The Greater MetroWest Jewish community had plenty of reasons to kvell when Michael Oren was named Israel’s ambassador to the United States in 2009. A Middle East scholar and analyst of the highest rank, he grew up in West Orange and graduated from West Orange Mountain High School. He made aliya in 1979 but returned to New Jersey later to earn a doctoral degree in Near East studies from Princeton University in 1986. His parents, Marilyn and Lester Bornstein, have deep ties to the local Jewish community and its network of philanthropies.
As Israel’s envoy in Washington, Oren brought his familiarity with American political culture to bear during a tense period in U.S.-Israel relations. While partisans made much of the “strained” relationship between President Obama and Prime Minister Netanyahu, Oren remained a calming and — yes — diplomatic presence, defusing the tension. When Israel was attacked on campus or misrepresented in the media, Oren responded coolly and logically, disarming opponents with facts, not rhetoric. Oren also had to smooth divides between many American Jews and Israelis, who often disagreed on politics, the role of religion in Israel, and the settlements.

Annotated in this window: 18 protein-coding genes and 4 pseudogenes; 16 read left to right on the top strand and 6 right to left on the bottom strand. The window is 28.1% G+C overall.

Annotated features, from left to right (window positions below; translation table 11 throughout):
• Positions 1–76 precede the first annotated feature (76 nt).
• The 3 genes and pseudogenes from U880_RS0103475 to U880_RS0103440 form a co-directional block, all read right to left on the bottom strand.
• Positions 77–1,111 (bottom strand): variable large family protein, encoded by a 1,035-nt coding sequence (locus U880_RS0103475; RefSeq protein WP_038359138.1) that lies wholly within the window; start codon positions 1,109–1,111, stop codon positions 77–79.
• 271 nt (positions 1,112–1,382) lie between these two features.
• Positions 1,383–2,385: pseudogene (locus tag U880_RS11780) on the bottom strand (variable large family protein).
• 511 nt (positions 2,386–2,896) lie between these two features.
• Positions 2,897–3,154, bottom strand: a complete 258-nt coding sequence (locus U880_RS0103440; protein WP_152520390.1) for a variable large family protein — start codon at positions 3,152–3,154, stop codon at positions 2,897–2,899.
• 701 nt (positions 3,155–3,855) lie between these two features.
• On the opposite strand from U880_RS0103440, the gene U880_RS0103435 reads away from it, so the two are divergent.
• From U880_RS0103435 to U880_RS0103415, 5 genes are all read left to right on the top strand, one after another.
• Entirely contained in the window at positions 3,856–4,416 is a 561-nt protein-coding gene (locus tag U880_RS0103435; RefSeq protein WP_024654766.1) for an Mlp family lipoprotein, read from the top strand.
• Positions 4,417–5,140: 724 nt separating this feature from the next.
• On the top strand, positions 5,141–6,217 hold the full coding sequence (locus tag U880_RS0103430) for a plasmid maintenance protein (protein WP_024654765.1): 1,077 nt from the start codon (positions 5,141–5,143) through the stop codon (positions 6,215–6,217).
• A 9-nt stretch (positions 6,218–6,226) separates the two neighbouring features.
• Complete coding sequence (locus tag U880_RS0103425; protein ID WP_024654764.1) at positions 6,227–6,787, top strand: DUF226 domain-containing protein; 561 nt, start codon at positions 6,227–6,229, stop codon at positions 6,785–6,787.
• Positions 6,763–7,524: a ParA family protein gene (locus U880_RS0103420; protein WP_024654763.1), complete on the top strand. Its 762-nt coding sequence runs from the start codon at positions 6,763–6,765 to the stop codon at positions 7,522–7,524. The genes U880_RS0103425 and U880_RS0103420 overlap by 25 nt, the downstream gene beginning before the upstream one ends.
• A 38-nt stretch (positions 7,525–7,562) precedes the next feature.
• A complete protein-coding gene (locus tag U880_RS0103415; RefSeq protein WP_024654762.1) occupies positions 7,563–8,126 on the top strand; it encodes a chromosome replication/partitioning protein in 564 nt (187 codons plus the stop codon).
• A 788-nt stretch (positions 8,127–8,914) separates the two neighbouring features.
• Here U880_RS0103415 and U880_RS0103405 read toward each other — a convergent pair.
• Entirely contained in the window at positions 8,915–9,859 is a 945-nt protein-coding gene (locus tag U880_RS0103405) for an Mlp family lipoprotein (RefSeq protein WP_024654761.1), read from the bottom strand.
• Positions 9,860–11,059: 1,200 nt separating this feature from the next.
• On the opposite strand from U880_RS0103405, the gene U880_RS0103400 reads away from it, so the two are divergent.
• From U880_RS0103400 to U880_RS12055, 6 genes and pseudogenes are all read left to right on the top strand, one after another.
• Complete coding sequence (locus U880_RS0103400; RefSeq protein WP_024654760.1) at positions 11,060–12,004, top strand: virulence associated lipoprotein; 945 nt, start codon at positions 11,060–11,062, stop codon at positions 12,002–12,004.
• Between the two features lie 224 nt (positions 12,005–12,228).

In all of these dealings Oren was, as Secretary of State John Kerry put it on Friday, “unfailingly candid.”
Kerry, eager to revive talks between the Israelis and the Palestinians, lauded Oren after hearing last week of the envoy’s intention to step down. “He’s certainly been a terrific partner in our efforts to help the parties find a way back to the table,” said Kerry.
Ron Dermer, another American-born Israeli and Netanyahu’s longtime adviser, has been named Oren’s successor. He inherits a strong U.S.-Israel relationship, and an engaged partnership between American Jews and Israel, all smoothly navigated by Michael Oren. As President Obama wrote earlier this year, “Michael, your life of service embodies the bonds between our nations — not bad for a kid from Jersey.”